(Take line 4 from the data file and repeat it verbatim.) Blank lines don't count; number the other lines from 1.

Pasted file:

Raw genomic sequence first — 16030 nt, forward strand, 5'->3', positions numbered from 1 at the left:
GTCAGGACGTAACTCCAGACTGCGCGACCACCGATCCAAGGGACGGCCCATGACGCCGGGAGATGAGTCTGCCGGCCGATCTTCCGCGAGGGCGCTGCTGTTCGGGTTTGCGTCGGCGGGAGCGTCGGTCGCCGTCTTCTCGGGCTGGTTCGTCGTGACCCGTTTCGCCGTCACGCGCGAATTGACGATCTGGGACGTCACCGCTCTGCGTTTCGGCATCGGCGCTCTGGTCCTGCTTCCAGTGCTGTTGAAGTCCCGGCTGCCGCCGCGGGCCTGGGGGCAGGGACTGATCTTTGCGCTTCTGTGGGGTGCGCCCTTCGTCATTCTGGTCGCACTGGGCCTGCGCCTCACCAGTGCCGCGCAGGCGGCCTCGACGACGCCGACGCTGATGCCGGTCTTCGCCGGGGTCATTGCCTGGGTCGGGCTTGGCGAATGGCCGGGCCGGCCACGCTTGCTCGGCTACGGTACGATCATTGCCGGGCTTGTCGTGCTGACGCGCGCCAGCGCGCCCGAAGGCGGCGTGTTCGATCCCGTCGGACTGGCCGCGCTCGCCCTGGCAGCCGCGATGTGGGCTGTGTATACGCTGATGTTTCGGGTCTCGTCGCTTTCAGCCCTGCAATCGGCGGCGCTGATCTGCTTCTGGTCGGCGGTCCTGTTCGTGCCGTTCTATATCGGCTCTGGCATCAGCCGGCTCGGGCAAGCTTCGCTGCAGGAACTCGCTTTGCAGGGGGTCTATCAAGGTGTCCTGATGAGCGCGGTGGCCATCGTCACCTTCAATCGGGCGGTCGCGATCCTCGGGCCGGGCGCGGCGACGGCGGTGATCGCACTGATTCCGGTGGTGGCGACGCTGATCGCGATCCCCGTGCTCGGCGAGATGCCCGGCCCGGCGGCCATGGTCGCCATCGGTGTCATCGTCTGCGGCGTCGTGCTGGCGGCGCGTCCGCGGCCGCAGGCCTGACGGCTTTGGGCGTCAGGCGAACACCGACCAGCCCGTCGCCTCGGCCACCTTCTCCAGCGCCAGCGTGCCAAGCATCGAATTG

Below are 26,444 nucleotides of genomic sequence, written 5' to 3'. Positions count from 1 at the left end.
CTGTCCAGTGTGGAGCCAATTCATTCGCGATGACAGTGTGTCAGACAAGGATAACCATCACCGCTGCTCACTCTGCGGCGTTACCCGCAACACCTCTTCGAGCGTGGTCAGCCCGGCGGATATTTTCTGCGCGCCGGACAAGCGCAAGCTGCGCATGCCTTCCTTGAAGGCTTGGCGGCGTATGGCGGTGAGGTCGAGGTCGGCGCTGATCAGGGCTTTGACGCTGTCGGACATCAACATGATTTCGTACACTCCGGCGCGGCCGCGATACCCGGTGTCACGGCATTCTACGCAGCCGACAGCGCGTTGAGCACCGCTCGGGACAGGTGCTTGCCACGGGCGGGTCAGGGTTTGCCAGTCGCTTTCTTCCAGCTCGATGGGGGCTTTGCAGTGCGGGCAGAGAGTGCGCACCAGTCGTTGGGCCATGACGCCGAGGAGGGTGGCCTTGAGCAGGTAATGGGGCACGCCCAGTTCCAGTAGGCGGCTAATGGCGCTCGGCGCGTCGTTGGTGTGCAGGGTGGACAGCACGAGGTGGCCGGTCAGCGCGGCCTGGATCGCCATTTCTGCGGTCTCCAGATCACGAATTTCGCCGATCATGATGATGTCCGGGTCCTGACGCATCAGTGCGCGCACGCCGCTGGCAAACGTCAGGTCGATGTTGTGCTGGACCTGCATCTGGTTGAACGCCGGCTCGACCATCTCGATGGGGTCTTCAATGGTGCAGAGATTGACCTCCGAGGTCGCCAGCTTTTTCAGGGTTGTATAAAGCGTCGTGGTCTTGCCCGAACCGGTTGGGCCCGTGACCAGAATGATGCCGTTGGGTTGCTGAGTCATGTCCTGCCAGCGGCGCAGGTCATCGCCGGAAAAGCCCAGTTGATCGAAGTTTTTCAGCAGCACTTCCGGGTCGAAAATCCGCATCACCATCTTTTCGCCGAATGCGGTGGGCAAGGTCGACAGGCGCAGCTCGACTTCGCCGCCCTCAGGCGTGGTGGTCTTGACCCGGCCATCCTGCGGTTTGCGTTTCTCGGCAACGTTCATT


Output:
CTGTCCAGTGTGGAGCCAATTCATTCGCGATGACAGTGTGTCAGACAAGGATAACCATCACCGCTGCTCACTCTGCGGCGTTACCCGCAACACCTCTTCGAGCGTGGTCAGCCCGGCGGATATTTTCTGCGCGCCGGACAAGCGCAAGCTGCGCATGCCTTCCTTGAAGGCTTGGCGGCGTATGGCGGTGAGGTCGAGGTCGGCGCTGATCAGGGCTTTGACGCTGTCGGACATCAACATGATTTCGTACACTCCGGCGCGGCCGCGATACCCGGTGTCACGGCATTCTACGCAGCCGACAGCGCGTTGAGCACCGCTCGGGACAGGTGCTTGCCACGGGCGGGTCAGGGTTTGCCAGTCGCTTTCTTCCAGCTCGATGGGGGCTTTGCAGTGCGGGCAGAGAGTGCGCACCAGTCGTTGGGCCATGACGCCGAGGAGGGTGGCCTTGAGCAGGTAATGGGGCACGCCCAGTTCCAGTAGGCGGCTAATGGCGCTCGGCGCGTCGTTGGTGTGCAGGGTGGACAGCACGAGGTGGCCGGTCAGCGCGGCCTGGATCGCCATTTCTGCGGTCTCCAGATCACGAATTTCGCCGATCATGATGATGTCCGGGTCCTGACGCATCAGTGCGCGCACGCCGCTGGCAAACGTCAGGTCGATGTTGTGCTGGACCTGCATCTGGTTGAACGCCGGCTCGACCATCTCGATGGGGTCTTCAATGGTGCAGAGATTGACCTCCGAGGTCGCCAGCTTTTTCAGGGTTGTATAAAGCGTCGTGGTCTTGCCCGAACCGGTTGGGCCCGTGACCAGAATGATGCCGTTGGGTTGCTGAGTCATGTCCTGCCAGCGGCGCAGGTCATCGCCGGAAAAGCCCAGTTGATCGAAGTTTTTCAGCAGCACTTCCGGGTCGAAAATCCGCATCACCATCTTTTCGCCGAATGCGGTGGGCAAGGTCGACAGGCGCAGCTCGACTTCGCCGCCCTCAGGCGTGGTGGTCTTGACCCGGCCATCCTGCGGTTTGCGTTTCTCGGCAACGTTCATT